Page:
The European Court of Human Rights (ECtHR) announced on Thursday that the number of new applications against Turkey skyrocketed 276 percent year-on-year in 2016 while the increase largely stemmed from the government’s human rights violations in the aftermath of the July 15 coup attempt.

ECtHR received a total of 8,308 new applications against Turkey, of which 5,363 were filed after the coup attempt alone, during 2016. The number of new applications against Turkey with the Strasbourg-based court was only 2,212 in 2015.

A week after the coup attempt, Turkey suspended its obligations emanating from the European Convention on Human Rights (ECHR) and issued a State of Emergency rule. Since then, more than 123,900 people have lost their jobs, nearly 90,000 were detained and 43,885 arrested.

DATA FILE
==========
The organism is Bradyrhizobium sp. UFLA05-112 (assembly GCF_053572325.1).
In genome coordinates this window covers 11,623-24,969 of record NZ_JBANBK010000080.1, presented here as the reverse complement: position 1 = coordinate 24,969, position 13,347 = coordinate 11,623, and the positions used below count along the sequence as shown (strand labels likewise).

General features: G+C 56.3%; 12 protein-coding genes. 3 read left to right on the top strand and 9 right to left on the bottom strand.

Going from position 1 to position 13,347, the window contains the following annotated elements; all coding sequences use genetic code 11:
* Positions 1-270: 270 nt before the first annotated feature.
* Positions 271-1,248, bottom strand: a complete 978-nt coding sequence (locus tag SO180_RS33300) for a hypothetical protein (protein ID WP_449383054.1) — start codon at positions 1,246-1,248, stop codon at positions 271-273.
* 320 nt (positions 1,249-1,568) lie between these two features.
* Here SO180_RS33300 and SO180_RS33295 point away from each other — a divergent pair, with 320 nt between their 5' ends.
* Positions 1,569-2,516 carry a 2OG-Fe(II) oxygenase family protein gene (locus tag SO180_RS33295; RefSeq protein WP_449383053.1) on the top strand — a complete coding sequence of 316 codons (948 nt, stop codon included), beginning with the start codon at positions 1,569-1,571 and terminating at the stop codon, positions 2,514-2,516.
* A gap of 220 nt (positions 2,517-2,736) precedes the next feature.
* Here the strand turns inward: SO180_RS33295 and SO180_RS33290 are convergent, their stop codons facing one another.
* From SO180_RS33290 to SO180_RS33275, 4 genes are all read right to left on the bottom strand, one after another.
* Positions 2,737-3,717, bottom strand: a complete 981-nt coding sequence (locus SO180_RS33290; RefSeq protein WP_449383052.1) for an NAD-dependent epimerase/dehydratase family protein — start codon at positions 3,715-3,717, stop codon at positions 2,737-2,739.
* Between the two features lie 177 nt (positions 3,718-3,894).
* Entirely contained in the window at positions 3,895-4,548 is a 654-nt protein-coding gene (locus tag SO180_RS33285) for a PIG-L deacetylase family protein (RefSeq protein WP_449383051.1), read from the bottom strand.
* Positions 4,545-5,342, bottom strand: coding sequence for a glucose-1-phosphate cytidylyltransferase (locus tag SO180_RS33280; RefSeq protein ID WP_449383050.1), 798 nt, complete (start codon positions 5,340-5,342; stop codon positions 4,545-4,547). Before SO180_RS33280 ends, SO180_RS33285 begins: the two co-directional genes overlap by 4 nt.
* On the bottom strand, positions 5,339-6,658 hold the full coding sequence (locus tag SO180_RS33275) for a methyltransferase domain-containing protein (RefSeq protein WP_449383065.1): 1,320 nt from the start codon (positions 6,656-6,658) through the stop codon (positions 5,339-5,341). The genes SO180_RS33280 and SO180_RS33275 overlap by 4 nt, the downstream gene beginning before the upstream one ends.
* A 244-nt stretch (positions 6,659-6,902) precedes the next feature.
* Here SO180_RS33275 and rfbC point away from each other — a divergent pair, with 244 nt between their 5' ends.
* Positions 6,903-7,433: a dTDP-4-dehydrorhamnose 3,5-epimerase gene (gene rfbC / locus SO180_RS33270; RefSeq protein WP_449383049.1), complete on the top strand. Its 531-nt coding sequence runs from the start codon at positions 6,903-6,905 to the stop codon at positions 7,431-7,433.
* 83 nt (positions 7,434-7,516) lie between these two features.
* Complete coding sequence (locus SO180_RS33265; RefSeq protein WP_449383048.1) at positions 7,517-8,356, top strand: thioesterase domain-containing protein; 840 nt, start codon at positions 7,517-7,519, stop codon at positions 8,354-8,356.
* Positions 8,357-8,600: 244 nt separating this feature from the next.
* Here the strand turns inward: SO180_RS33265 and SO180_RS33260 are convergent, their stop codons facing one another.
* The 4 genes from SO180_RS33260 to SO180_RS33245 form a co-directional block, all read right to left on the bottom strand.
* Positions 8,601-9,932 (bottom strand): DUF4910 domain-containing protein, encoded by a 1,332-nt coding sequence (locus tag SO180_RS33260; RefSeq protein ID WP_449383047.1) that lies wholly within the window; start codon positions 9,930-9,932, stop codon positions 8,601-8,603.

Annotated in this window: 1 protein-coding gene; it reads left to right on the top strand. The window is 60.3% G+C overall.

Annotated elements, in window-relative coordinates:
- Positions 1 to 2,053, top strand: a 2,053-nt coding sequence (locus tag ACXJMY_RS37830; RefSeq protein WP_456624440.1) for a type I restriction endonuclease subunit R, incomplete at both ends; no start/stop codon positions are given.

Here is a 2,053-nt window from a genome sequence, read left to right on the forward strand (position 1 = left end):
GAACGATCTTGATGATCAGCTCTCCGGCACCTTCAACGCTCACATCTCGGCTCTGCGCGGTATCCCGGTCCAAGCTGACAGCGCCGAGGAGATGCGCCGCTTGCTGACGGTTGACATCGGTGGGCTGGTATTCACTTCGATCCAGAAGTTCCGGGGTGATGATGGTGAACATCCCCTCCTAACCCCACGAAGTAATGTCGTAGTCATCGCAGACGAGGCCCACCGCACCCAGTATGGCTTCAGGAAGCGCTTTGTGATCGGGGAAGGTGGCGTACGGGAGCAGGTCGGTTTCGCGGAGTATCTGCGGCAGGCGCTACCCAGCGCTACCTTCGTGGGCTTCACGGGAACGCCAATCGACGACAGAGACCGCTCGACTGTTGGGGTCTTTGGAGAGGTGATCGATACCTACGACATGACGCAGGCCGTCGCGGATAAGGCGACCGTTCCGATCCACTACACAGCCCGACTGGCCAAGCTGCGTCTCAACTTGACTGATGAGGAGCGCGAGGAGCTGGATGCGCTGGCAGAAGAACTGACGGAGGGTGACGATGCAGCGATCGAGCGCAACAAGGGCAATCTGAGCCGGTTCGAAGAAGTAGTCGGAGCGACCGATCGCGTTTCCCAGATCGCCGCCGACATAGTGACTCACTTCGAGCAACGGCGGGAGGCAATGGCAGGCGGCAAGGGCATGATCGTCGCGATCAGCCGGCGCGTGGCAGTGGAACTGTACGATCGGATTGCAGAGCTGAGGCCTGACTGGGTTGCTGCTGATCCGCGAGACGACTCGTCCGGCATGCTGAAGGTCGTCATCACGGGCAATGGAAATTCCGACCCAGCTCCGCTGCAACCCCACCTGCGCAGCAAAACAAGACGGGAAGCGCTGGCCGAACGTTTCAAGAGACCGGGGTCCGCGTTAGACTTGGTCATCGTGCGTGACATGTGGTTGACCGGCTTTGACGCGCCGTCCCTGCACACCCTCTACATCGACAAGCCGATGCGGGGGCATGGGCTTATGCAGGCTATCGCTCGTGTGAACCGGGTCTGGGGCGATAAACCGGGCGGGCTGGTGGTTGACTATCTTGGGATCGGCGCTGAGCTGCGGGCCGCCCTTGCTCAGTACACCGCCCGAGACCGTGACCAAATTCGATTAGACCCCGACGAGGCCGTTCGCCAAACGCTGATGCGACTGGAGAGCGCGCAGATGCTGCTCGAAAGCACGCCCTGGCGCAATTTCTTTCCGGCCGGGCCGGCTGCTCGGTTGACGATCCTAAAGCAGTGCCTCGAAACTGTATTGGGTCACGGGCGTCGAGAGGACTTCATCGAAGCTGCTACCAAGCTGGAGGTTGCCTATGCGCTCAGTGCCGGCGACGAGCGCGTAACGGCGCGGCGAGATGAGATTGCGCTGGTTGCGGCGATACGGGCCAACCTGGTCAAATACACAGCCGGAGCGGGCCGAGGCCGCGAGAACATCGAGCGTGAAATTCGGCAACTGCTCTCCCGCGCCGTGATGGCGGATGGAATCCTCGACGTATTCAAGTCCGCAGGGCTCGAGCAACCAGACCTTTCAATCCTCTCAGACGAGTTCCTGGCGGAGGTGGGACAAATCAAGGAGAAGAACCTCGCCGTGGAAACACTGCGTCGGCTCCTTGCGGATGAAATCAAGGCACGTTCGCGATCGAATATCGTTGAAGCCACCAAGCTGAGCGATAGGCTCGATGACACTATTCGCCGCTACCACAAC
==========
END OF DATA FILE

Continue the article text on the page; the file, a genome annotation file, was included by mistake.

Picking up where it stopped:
Meanwhile, Human Rights Watch and Amnesty International earlier reported that post-coup detainees are being subjected to torture, rape and stress positions.

With the recent applications, the ECtHR’s total caseload with regards to Turkish cases boosted to 12,575 and Turkey rose from third place in 2015 to second place in 2016 in the ranking of high case count states. Turkey-related cases account for 15.8 percent of the total workload of the court.

Ukraine ranks the first in the list with 18,150 cases against Kiev making up 22.8 percent of total caseload in 2016.

ECtHR President Guido Raimondi said the court could be submerged by tens of thousands of cases if Turkish authorities fail to do their part regarding complaints.

On Jan. 23, Turkey formed the “Commission to Investigate State of Emergency Matters” solve judicial cases filed against state institutions by purge victims. However, the Prime Minister Binali Yıldırım said on Jan. 26 that the commission was established in order to prevent the victims of post-coup violations from taking their cases to ECtHR.

Exhaustion of local remedies is a must for one to appeal to ECtHR.